At 12:59 PM 8/15/99 -0700, Keith Moore wrote:
>At least when the labelling is accurate, the recipient has some chance
>of being able to do an appropriate conversion.
Accurate. Not unique. Simply sufficient to make it possible to attempt
conversion(s). This meets the technical requirement, and is appropriately
sanguine about outcomes.
There is an access issue (who has standing, procedural requirements) to/for
adding character sets to registries, which is distinct from the IETF/IANA
mechanism and policy for access. However, this isn't an issue unless one is
convinced of the technical necessity for registry ordering (as distinct from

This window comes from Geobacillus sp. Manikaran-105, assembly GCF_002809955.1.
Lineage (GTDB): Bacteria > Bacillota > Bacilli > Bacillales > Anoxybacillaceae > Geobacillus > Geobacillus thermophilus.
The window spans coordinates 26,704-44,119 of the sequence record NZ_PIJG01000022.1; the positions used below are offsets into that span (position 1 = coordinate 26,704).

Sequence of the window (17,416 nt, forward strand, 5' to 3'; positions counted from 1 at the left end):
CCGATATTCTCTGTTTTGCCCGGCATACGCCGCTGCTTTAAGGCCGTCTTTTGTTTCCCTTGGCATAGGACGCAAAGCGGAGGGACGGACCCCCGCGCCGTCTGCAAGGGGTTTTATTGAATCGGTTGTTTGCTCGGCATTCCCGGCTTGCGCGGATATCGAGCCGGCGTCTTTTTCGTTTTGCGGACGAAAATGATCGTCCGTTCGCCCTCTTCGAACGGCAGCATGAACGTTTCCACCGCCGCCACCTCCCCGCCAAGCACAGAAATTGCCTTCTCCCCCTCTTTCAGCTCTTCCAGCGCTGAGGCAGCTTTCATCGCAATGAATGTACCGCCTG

accuracy of labels, etc.), and thence of uniqueness of the registry/registed
object relationship. The latter two points have been argued, one via "full
stop" reasoning, without reference to the access issue, or it is argued off
this list as a non issue. I don't find this at all compelling.
P.S. Least my early partial agreement with Frank be taken too broadly, we
do (IETF) standardize things not simply "on the wire". Examples of this are
mibs (and the machine state they represent in some canonical ordering), and
the socket API, though the latter will superficially appear to be an act of
The Open Group, and I trust evenually, a QoS API. I'm sure there are more,
I simply want here to limit the scope of Frank's original (and dashed off in
haste) note, or at least my concurence to it.
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